PUBLIC TALK: Science Cafe
|Science Cafe : Science on Trial: The L'Aquila Earthquake. Should scientists be jailed for manslaughter?
In the early morning of 6 April 2009, the town of L’Aquila in the Abruzzo region of central Italy experienced a Magnitude 6.3 earthquake. In the aftermath of the event, 309 people were killed, 1,600 were injured and thousands were made homeless.
Six days before the earthquake and after several days of tremors in the region, six scientists and a government official, all members of a major risks committee, met to discuss the possibility of a major earthquake happening. All seven officials were later convicted of manslaughter.
The prosecutors said the officials gave falsely reassuring statements and inaccurate, incomplete and contradictory information before the quake. The defence maintained there was no accurate way to predict the earthquake. The press called it a miscommunication of science.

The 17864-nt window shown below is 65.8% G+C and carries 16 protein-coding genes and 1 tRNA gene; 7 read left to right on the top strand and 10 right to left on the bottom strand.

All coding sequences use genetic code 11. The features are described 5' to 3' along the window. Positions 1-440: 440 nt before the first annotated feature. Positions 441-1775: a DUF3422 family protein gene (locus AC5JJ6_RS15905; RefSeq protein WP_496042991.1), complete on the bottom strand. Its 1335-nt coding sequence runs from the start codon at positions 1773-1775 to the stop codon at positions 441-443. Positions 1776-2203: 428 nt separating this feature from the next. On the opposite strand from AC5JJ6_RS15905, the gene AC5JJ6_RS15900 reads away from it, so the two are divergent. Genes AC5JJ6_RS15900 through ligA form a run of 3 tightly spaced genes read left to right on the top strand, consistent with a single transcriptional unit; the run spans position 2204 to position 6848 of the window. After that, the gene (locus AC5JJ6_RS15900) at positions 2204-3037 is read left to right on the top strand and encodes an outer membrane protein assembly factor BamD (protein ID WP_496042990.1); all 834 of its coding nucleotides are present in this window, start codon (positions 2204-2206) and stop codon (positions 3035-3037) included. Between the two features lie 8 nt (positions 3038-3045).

Join the UWA Science Communication group for an evening of discussion and debate about the case. Our panel of experts will explore the following topics:
• Associate Professor Geoff Batt, School of Earth and Environment - Can the risk and severity of an earthquake be predicted?
• Professor Nancy Longnecker, Science Communication Program - How do we communicate the risks and the science?
• Assistant Professor Kate Offer, Law School - What are the legal implications of the case, and could the same thing happen in Australia?
This is a FREE event. Food and drinks will be available for purchase on the evening.
Associate Professor Geoff Batt, Professor Nancy Longnecker, Assistant Professor Kate Offer
Hackett Cafe, UWA
Fri, 08 Nov 2013 17:30
Fri, 08 Nov 2013 20:30
Dominie Wright <[email protected]>
Mon, 14 Jul 2014 16:16
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